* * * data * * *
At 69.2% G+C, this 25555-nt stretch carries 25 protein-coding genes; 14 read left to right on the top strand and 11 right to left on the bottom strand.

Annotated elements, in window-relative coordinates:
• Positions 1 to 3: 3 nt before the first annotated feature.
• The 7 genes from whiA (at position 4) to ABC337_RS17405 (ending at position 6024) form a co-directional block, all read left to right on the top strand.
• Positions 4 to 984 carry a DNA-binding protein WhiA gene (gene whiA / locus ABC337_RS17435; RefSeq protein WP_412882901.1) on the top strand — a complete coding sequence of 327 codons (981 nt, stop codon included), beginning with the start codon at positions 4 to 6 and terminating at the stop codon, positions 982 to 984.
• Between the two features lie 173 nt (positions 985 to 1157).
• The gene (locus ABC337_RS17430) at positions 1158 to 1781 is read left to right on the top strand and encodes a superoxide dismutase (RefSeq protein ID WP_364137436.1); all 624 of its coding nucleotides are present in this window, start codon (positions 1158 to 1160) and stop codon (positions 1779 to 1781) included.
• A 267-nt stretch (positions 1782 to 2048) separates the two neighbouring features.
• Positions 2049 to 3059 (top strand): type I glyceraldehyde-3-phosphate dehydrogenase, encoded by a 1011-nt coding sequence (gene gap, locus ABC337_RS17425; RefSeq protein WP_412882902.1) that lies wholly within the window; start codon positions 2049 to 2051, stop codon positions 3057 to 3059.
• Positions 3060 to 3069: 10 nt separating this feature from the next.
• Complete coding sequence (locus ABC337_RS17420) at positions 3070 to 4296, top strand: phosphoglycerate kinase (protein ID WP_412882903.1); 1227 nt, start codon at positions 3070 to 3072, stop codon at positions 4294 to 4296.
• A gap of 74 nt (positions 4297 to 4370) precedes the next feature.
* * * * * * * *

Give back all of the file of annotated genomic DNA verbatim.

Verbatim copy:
At 69.2% G+C, this 25555-nt stretch carries 25 protein-coding genes; 14 read left to right on the top strand and 11 right to left on the bottom strand.

Annotated elements, in window-relative coordinates:
• Positions 1 to 3: 3 nt before the first annotated feature.
• The 7 genes from whiA (at position 4) to ABC337_RS17405 (ending at position 6024) form a co-directional block, all read left to right on the top strand.
• Positions 4 to 984 carry a DNA-binding protein WhiA gene (gene whiA / locus ABC337_RS17435; RefSeq protein WP_412882901.1) on the top strand — a complete coding sequence of 327 codons (981 nt, stop codon included), beginning with the start codon at positions 4 to 6 and terminating at the stop codon, positions 982 to 984.
• Between the two features lie 173 nt (positions 985 to 1157).
• The gene (locus ABC337_RS17430) at positions 1158 to 1781 is read left to right on the top strand and encodes a superoxide dismutase (RefSeq protein ID WP_364137436.1); all 624 of its coding nucleotides are present in this window, start codon (positions 1158 to 1160) and stop codon (positions 1779 to 1781) included.
• A 267-nt stretch (positions 1782 to 2048) separates the two neighbouring features.
• Positions 2049 to 3059 (top strand): type I glyceraldehyde-3-phosphate dehydrogenase, encoded by a 1011-nt coding sequence (gene gap, locus ABC337_RS17425; RefSeq protein WP_412882902.1) that lies wholly within the window; start codon positions 2049 to 2051, stop codon positions 3057 to 3059.
• Positions 3060 to 3069: 10 nt separating this feature from the next.
• Complete coding sequence (locus ABC337_RS17420) at positions 3070 to 4296, top strand: phosphoglycerate kinase (protein ID WP_412882903.1); 1227 nt, start codon at positions 3070 to 3072, stop codon at positions 4294 to 4296.
• A gap of 74 nt (positions 4297 to 4370) precedes the next feature.